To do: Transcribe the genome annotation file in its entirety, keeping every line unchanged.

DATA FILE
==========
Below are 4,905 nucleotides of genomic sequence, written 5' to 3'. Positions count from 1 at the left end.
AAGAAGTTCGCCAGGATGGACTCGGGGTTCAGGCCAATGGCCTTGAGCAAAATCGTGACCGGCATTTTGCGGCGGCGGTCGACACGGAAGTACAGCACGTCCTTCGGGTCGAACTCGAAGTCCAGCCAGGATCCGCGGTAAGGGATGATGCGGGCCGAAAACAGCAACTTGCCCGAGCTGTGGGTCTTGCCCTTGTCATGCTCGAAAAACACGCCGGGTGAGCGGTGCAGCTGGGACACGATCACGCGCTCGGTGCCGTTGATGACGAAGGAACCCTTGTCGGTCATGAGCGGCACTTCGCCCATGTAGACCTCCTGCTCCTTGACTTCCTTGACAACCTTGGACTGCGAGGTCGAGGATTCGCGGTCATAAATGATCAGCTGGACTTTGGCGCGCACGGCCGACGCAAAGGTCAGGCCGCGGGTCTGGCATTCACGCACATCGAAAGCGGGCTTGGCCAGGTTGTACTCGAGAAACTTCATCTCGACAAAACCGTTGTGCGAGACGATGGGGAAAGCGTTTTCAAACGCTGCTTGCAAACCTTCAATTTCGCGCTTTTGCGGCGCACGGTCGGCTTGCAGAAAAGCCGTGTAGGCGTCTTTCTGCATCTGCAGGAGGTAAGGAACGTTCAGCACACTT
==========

Below are 4,905 nucleotides of genomic sequence, written 5' to 3'. Positions count from 1 at the left end.
AAGAAGTTCGCCAGGATGGACTCGGGGTTCAGGCCAATGGCCTTGAGCAAAATCGTGACCGGCATTTTGCGGCGGCGGTCGACACGGAAGTACAGCACGTCCTTCGGGTCGAACTCGAAGTCCAGCCAGGATCCGCGGTAAGGGATGATGCGGGCCGAAAACAGCAACTTGCCCGAGCTGTGGGTCTTGCCCTTGTCATGCTCGAAAAACACGCCGGGTGAGCGGTGCAGCTGGGACACGATCACGCGCTCGGTGCCGTTGATGACGAAGGAACCCTTGTCGGTCATGAGCGGCACTTCGCCCATGTAGACCTCCTGCTCCTTGACTTCCTTGACAACCTTGGACTGCGAGGTCGAGGATTCGCGGTCATAAATGATCAGCTGGACTTTGGCGCGCACGGCCGACGCAAAGGTCAGGCCGCGGGTCTGGCATTCACGCACATCGAAAGCGGGCTTGGCCAGGTTGTACTCGAGAAACTTCATCTCGACAAAACCGTTGTGCGAGACGATGGGGAAAGCGTTTTCAAACGCTGCTTGCAAACCTTCAATTTCGCGCTTTTGCGGCGCACGGTCGGCTTGCAGAAAAGCCGTGTAGGCGTCTTTCTGCATCTGCAGGAGGTAAGGAACGTTCAGCACACTT